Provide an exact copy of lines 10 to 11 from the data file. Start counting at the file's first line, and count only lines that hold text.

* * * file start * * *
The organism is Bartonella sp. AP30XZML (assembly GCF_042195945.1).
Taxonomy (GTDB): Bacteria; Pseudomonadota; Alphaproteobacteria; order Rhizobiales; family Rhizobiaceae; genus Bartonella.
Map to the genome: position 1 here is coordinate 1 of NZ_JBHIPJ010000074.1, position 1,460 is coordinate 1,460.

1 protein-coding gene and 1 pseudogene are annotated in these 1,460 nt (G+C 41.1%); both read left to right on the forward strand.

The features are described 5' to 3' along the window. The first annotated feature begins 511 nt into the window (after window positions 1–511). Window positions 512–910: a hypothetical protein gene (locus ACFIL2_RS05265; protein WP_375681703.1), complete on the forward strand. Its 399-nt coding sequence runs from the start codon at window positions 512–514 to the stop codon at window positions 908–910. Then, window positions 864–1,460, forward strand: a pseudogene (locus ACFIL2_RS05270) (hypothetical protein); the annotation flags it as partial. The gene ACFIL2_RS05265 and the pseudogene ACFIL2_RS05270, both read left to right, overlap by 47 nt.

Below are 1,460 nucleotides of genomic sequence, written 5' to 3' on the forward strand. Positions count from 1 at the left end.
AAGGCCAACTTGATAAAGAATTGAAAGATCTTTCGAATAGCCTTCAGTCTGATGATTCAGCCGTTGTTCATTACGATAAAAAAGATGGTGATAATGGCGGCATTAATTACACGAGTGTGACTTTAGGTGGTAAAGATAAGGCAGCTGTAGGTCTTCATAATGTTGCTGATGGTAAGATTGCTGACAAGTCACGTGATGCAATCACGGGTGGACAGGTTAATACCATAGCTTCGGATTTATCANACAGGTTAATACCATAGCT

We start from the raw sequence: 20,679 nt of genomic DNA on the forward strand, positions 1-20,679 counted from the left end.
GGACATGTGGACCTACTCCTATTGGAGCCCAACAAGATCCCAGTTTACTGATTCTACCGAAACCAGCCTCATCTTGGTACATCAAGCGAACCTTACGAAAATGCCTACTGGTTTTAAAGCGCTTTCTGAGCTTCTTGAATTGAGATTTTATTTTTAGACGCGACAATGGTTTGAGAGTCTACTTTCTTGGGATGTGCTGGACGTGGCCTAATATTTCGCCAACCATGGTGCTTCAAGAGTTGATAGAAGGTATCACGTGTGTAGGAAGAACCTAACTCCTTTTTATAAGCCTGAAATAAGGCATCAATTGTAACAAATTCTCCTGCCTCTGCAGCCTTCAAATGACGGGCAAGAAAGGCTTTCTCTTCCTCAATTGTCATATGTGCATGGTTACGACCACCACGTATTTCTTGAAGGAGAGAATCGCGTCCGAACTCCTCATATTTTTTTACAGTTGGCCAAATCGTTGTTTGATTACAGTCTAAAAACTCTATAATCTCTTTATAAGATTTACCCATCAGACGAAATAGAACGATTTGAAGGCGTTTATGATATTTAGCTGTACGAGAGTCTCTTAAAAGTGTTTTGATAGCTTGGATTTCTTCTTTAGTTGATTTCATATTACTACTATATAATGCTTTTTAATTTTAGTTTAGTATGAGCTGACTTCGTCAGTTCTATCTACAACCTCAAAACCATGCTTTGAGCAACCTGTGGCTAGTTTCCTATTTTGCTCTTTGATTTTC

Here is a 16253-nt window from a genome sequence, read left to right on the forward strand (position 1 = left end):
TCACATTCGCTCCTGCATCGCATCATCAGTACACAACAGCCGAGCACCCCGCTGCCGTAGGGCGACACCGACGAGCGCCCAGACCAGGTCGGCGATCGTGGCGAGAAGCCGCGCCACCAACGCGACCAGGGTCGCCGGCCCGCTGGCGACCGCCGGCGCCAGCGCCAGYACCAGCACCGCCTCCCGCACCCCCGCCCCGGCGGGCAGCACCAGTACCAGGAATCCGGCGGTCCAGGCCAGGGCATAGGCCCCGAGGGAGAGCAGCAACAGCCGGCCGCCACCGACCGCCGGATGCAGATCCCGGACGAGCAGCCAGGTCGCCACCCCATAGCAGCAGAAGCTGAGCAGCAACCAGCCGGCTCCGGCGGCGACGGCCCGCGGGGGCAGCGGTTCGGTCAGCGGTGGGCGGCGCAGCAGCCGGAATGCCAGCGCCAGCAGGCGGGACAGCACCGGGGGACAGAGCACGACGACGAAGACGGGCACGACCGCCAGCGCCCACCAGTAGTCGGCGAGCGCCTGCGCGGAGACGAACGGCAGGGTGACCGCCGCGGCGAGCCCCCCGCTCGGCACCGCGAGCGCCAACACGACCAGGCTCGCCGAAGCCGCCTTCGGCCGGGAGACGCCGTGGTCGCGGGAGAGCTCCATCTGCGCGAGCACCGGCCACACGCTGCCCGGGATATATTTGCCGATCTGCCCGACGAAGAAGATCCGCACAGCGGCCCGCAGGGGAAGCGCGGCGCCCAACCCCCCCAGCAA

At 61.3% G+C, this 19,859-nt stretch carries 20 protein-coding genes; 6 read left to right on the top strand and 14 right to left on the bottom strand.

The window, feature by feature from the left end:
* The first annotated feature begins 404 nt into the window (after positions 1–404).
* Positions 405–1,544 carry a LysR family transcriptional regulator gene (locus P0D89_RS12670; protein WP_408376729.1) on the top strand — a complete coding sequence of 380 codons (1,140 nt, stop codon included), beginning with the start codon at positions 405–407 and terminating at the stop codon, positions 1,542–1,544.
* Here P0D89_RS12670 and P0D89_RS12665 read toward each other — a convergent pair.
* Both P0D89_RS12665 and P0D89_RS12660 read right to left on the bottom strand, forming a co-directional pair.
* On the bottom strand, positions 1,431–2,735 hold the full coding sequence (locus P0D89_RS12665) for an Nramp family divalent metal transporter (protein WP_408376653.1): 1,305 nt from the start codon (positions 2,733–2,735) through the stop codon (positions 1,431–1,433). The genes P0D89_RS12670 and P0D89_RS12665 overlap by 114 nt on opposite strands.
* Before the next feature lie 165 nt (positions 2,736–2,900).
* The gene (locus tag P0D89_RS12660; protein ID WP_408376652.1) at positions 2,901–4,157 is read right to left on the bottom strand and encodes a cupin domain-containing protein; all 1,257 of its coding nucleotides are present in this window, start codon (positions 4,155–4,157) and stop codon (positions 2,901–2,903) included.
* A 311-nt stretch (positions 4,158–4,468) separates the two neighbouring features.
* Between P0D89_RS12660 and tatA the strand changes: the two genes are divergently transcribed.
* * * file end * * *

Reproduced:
Here is a 16253-nt window from a genome sequence, read left to right on the forward strand (position 1 = left end):
TCACATTCGCTCCTGCATCGCATCATCAGTACACAACAGCCGAGCACCCCGCTGCCGTAGGGCGACACCGACGAGCGCCCAGACCAGGTCGGCGATCGTGGCGAGAAGCCGCGCCACCAACGCGACCAGGGTCGCCGGCCCGCTGGCGACCGCCGGCGCCAGCGCCAGYACCAGCACCGCCTCCCGCACCCCCGCCCCGGCGGGCAGCACCAGTACCAGGAATCCGGCGGTCCAGGCCAGGGCATAGGCCCCGAGGGAGAGCAGCAACAGCCGGCCGCCACCGACCGCCGGATGCAGATCCCGGACGAGCAGCCAGGTCGCCACCCCATAGCAGCAGAAGCTGAGCAGCAACCAGCCGGCTCCGGCGGCGACGGCCCGCGGGGGCAGCGGTTCGGTCAGCGGTGGGCGGCGCAGCAGCCGGAATGCCAGCGCCAGCAGGCGGGACAGCACCGGGGGACAGAGCACGACGACGAAGACGGGCACGACCGCCAGCGCCCACCAGTAGTCGGCGAGCGCCTGCGCGGAGACGAACGGCAGGGTGACCGCCGCGGCGAGCCCCCCGCTCGGCACCGCGAGCGCCAACACGACCAGGCTCGCCGAAGCCGCCTTCGGCCGGGAGACGCCGTGGTCGCGGGAGAGCTCCATCTGCGCGAGCACCGGCCACACGCTGCCCGGGATATATTTGCCGATCTGCCCGACGAAGAAGATCCGCACAGCGGCCCGCAGGGGAAGCGCGGCGCCCAACCCCCCCAGCAA